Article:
Residual effects 

Alberton residents skeptical despite EPA findings

Almost six years after a train derailment spilled more than 100 tons of toxic chemicals just outside of Alberton, the U.S. Environmental Protection Agency (EPA) says the town’s soil and groundwater are safe.

The community remains skeptical, though, particularly since the catalyst of the investigation, EPA ombudsman Robert Martin, is suing his own agency, claiming an effort to silence him.

Now a federal judge has temporarily sided with Martin, granting an injunction blocking his transfer to the EPA Inspector General’s office. In Alberton, meanwhile, the community is mulling over a narrowing set of options.

The EPA released the results of its site investigation of the Alberton spill at two public meetings in the town this week.

“They didn’t find any smoking guns,” says Nancy Mueller, the Denver-based EPA official who has been the liaison with the Alberton community.

The EPA used several independent contractors to take soil and groundwater samples from Alberton over the course of a week in September 2001. They were looking for residual contaminants from the mixed chemical spill that occurred there in April of 1996.

Although trace levels of some chemicals probably related to the spill were found, none was present in levels the EPA considers hazardous, says Alan Humphrey, an EPA scientist in New Jersey who oversaw the investigation.

“It appears that an adequate cleanup was conducted,” he says, noting that more than 1,000 yards of soil were excavated in the aftermath of the derailment.

About 25 residents showed up for the public meeting Tuesday night in the lunchroom of Alberton Elementary School. Many left with unanswered questions.

“This sounds good for the derailment site, but it didn’t answer any questions for me for what they found in our area,” said Patty Freese after the meeting.

After the spill, Freese says her hair turned bright orange, her husband’s red beard turned white, her doorknob turned green, and her blue spruce trees turned magenta. She also lost 30 percent of her lung capacity and experienced burns over her skin, her husband’s eye was singed with chemicals, and their Siamese cat died of lung damage.

Roger Chalmers, who lives in nearby Nine Mile, echoed Freese’s concern about the scope of the data.

“I’m glad to see the chemicals at the site are relatively low, but that says nothing about the surrounding residential areas,” said Chalmers, who still suffers a burning sensation in his eyes nearly six years later.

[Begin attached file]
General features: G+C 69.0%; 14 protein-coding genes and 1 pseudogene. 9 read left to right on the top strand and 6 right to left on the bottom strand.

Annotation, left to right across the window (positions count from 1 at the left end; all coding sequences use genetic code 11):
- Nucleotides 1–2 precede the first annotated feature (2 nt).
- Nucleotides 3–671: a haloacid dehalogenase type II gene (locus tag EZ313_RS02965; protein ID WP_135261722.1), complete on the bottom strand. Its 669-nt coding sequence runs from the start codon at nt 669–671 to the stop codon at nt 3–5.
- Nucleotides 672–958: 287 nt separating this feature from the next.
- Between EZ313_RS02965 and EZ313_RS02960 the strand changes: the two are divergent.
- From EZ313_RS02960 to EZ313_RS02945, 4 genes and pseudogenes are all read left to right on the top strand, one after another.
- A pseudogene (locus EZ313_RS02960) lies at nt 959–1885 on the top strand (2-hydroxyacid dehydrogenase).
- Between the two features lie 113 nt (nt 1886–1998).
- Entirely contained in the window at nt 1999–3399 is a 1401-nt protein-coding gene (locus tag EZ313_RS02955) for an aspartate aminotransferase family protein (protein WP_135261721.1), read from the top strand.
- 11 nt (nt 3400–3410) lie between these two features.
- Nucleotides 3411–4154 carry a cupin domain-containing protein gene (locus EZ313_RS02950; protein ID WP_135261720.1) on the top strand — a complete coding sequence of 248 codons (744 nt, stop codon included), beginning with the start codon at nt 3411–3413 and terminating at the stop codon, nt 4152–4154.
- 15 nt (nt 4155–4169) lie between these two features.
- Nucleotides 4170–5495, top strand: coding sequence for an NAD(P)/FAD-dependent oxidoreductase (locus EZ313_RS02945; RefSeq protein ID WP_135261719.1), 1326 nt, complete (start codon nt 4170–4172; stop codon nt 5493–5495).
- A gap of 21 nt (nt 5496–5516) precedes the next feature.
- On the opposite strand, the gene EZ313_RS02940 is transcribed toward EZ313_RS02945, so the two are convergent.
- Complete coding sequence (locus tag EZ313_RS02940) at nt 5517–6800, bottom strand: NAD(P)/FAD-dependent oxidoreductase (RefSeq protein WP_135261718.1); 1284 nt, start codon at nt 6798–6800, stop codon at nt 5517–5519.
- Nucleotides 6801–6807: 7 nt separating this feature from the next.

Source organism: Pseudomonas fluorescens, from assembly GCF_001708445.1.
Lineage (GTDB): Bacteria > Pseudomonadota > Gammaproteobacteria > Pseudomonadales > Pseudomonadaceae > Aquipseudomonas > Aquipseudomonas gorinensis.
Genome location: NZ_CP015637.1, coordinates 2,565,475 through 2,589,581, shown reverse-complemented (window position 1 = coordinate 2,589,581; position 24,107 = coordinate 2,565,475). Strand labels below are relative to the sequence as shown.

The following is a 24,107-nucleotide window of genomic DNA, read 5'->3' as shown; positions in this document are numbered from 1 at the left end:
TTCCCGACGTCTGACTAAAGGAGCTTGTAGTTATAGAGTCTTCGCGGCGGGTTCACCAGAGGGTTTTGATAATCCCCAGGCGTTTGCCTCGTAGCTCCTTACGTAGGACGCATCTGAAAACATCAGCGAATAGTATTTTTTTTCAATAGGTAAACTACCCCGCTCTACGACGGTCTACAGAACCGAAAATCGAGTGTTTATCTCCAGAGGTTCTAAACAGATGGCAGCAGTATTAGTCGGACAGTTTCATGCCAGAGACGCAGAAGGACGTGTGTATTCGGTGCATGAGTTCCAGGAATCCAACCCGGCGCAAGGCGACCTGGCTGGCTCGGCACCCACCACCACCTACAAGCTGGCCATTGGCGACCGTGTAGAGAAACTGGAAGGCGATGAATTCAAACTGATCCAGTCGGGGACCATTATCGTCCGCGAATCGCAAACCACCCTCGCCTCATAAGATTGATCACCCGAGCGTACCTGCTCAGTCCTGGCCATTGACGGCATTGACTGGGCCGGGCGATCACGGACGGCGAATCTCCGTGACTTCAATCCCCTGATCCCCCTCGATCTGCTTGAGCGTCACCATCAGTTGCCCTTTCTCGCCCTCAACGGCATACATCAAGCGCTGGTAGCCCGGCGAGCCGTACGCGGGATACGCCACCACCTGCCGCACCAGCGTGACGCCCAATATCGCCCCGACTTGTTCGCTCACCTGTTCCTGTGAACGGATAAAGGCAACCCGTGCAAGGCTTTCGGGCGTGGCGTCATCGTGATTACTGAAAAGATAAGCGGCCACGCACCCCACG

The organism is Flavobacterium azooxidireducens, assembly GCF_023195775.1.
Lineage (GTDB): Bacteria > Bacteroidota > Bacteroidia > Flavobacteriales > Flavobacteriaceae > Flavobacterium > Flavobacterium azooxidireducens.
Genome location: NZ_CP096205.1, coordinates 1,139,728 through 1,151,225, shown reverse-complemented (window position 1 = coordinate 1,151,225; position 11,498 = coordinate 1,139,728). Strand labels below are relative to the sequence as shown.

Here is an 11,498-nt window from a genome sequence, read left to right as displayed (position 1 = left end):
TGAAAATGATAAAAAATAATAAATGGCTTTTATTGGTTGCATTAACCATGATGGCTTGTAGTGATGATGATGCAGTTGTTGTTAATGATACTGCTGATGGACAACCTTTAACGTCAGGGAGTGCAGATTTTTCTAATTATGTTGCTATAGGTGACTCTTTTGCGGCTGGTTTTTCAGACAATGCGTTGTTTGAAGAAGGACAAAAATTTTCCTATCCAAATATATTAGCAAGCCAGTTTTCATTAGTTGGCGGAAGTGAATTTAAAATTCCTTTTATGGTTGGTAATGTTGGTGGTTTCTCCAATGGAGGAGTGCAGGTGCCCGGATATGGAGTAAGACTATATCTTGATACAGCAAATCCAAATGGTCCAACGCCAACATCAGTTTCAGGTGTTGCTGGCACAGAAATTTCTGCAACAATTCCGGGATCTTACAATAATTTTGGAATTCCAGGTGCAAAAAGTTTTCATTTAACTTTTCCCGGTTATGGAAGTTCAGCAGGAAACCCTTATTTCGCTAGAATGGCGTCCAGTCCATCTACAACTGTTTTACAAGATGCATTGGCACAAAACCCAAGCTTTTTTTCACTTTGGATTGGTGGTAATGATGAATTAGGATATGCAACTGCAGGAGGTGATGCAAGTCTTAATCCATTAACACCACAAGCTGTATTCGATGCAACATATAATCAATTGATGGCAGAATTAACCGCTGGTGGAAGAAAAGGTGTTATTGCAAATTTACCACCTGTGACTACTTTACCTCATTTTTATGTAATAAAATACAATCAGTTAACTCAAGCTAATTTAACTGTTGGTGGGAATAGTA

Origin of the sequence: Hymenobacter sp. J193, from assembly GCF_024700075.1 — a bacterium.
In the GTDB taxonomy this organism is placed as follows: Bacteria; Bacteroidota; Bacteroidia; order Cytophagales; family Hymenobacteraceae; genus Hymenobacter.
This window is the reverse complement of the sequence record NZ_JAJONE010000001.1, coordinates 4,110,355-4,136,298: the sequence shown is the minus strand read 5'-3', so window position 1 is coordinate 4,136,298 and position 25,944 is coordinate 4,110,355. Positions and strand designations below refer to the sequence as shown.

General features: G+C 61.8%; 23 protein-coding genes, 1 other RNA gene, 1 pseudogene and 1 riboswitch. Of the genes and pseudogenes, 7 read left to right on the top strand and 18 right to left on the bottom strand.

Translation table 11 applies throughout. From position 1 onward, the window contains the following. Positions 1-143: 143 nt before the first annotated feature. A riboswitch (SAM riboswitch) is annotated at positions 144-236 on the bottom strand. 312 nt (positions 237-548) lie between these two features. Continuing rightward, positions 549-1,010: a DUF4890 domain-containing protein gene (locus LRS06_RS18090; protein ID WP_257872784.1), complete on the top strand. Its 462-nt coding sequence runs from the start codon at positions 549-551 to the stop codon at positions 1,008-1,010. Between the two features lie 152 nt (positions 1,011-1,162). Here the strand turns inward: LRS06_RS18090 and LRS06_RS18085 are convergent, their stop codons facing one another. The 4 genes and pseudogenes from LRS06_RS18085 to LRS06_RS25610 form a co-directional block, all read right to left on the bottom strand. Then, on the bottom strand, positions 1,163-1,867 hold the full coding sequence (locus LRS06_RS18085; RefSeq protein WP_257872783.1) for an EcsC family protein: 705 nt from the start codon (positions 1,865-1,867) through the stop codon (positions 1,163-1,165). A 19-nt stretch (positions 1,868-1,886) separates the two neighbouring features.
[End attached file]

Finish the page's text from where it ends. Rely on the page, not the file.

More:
The testing came about after Martin visited Alberton and Missoula in late 2000 and held pubic hearings. Many residents, some forced to evacuate their homes and stricken with illnesses, complained of an inadequate response by the government. Martin’s hearings led to the recent site investigation.

“We begged and pleaded and petitioned and wrote letters and flew all over the country for years requesting this testing,” says Lucinda Hodges, a former Alberton resident who heads the Alberton Community Coalition for Environmental Health. “We didn’t get it until we got Robert Martin involved. Until you find the right places to apply pressure I don’t think you can get something done like this as a community.”

As the EPA’s national ombudsman, Martin receives complaints and investigates the EPA’s handling of hazardous waste cleanup issues. In late November, EPA Director Christine Todd Whitman decided to move Martin into the office of the EPA Inspector General, saying it would grant the ombudsman more independence and impartiality.

Martin disagreed, saying it would effectively dissolve the ombudsman function. He then sued to stop the transfer, accusing Whitman of trying to neutralize him so he could not investigate a Colorado Superfund settlement that she has a personal stake in.

On Jan. 11, a judge ruled in Martin’s favor, putting the transfer of Martin’s office on hold.

“It would be wonderful if he could get the politicians off his back and come back and finish off the investigation,” says Hodges.

The resistance Martin has encountered within the EPA over the last year has left him with few resources, says Hodges. “He can’t follow up on things like this report, which of course would be the ideal thing, that we would have him watch-dogging this.”

The future of the Alberton spill investigation now lies in the hands of the EPA office in Montana.

“We’ll be looking to see if there’s been any continuing exposure,” says Rosemary Rowe, site assessment manager for the EPA in Helena. “We’ll be making a determination of whether there will be any further investigation under the Superfund program or not.”

Given the amount of data that already has been collected, Rowe thinks the assessment will be done in less than a year.

According to Hodges, her group does not necessarily want Alberton to become a Superfund site.

“We did petition for Superfund status years ago, but it was strictly a method to get the testing,” says Hodges. “Superfund is a pretty big bureaucracy. I don’t necessarily know that that would be a solution for Alberton.”

There are a number of outcomes the EPA could decide on, including a more limited state Superfund designation. Based on the soil and water data that was collected, Nancy Mueller doubts the site will qualify for federal Superfund designation. The data that was collected, she says, indicates that the threat is over.

For Hodges, the lasting frustration is that the wheels are turning at such a slow rate, and that it took so long for the process to begin.

“You can’t come in six years later and think you’re going to close the door to the problems that have existed all these years,” she says. “I just think it’s a terrible shame that they waited this long and didn’t come in six months afterwards with all the complaints that were happening at the time.”

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